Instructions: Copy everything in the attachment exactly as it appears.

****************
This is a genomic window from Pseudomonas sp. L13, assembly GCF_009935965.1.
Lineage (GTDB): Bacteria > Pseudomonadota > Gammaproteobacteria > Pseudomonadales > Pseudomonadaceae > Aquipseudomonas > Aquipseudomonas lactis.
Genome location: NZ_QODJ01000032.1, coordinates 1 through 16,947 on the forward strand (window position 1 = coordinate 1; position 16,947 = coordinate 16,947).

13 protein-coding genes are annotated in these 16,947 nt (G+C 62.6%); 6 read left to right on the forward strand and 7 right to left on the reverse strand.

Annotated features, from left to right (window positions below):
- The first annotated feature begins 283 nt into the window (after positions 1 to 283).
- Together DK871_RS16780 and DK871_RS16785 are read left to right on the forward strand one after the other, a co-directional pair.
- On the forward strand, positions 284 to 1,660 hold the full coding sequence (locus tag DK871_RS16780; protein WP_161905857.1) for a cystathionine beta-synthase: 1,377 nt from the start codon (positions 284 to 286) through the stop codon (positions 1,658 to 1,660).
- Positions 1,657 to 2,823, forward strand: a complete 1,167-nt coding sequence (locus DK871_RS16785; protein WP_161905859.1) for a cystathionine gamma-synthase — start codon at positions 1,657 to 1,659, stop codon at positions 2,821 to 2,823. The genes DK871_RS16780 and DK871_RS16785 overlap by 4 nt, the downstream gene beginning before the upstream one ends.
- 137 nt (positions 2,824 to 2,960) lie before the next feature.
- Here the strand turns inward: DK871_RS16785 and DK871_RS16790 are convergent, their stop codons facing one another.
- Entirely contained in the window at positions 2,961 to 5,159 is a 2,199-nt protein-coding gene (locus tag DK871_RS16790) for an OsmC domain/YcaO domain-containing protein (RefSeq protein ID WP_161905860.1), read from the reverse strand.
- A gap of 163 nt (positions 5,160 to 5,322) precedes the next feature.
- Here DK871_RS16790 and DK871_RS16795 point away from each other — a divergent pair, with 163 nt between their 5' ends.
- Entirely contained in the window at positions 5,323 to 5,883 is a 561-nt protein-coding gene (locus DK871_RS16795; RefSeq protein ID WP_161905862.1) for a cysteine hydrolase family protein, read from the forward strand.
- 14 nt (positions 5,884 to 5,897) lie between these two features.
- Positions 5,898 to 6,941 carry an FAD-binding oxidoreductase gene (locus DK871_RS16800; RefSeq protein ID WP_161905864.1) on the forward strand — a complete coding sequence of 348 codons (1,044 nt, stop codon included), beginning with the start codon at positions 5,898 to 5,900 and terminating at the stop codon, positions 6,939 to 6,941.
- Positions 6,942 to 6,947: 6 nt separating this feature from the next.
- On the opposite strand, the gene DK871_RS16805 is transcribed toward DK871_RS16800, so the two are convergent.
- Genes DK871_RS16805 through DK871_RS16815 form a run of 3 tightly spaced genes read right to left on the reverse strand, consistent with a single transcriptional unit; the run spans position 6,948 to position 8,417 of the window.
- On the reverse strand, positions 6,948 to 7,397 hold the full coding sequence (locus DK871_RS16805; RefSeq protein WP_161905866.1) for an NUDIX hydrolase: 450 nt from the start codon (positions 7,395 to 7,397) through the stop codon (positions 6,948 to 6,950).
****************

This is a genomic window from Pseudomonas sp. L13, assembly GCF_009935965.1.
Lineage (GTDB): Bacteria > Pseudomonadota > Gammaproteobacteria > Pseudomonadales > Pseudomonadaceae > Aquipseudomonas > Aquipseudomonas lactis.
Genome location: NZ_QODJ01000032.1, coordinates 1 through 16,947 on the forward strand (window position 1 = coordinate 1; position 16,947 = coordinate 16,947).

13 protein-coding genes are annotated in these 16,947 nt (G+C 62.6%); 6 read left to right on the forward strand and 7 right to left on the reverse strand.

Annotated features, from left to right (window positions below):
- The first annotated feature begins 283 nt into the window (after positions 1 to 283).
- Together DK871_RS16780 and DK871_RS16785 are read left to right on the forward strand one after the other, a co-directional pair.
- On the forward strand, positions 284 to 1,660 hold the full coding sequence (locus tag DK871_RS16780; protein WP_161905857.1) for a cystathionine beta-synthase: 1,377 nt from the start codon (positions 284 to 286) through the stop codon (positions 1,658 to 1,660).
- Positions 1,657 to 2,823, forward strand: a complete 1,167-nt coding sequence (locus DK871_RS16785; protein WP_161905859.1) for a cystathionine gamma-synthase — start codon at positions 1,657 to 1,659, stop codon at positions 2,821 to 2,823. The genes DK871_RS16780 and DK871_RS16785 overlap by 4 nt, the downstream gene beginning before the upstream one ends.
- 137 nt (positions 2,824 to 2,960) lie before the next feature.
- Here the strand turns inward: DK871_RS16785 and DK871_RS16790 are convergent, their stop codons facing one another.
- Entirely contained in the window at positions 2,961 to 5,159 is a 2,199-nt protein-coding gene (locus tag DK871_RS16790) for an OsmC domain/YcaO domain-containing protein (RefSeq protein ID WP_161905860.1), read from the reverse strand.
- A gap of 163 nt (positions 5,160 to 5,322) precedes the next feature.
- Here DK871_RS16790 and DK871_RS16795 point away from each other — a divergent pair, with 163 nt between their 5' ends.
- Entirely contained in the window at positions 5,323 to 5,883 is a 561-nt protein-coding gene (locus DK871_RS16795; RefSeq protein ID WP_161905862.1) for a cysteine hydrolase family protein, read from the forward strand.
- 14 nt (positions 5,884 to 5,897) lie between these two features.
- Positions 5,898 to 6,941 carry an FAD-binding oxidoreductase gene (locus DK871_RS16800; RefSeq protein ID WP_161905864.1) on the forward strand — a complete coding sequence of 348 codons (1,044 nt, stop codon included), beginning with the start codon at positions 5,898 to 5,900 and terminating at the stop codon, positions 6,939 to 6,941.
- Positions 6,942 to 6,947: 6 nt separating this feature from the next.
- On the opposite strand, the gene DK871_RS16805 is transcribed toward DK871_RS16800, so the two are convergent.
- Genes DK871_RS16805 through DK871_RS16815 form a run of 3 tightly spaced genes read right to left on the reverse strand, consistent with a single transcriptional unit; the run spans position 6,948 to position 8,417 of the window.
- On the reverse strand, positions 6,948 to 7,397 hold the full coding sequence (locus DK871_RS16805; RefSeq protein WP_161905866.1) for an NUDIX hydrolase: 450 nt from the start codon (positions 7,395 to 7,397) through the stop codon (positions 6,948 to 6,950).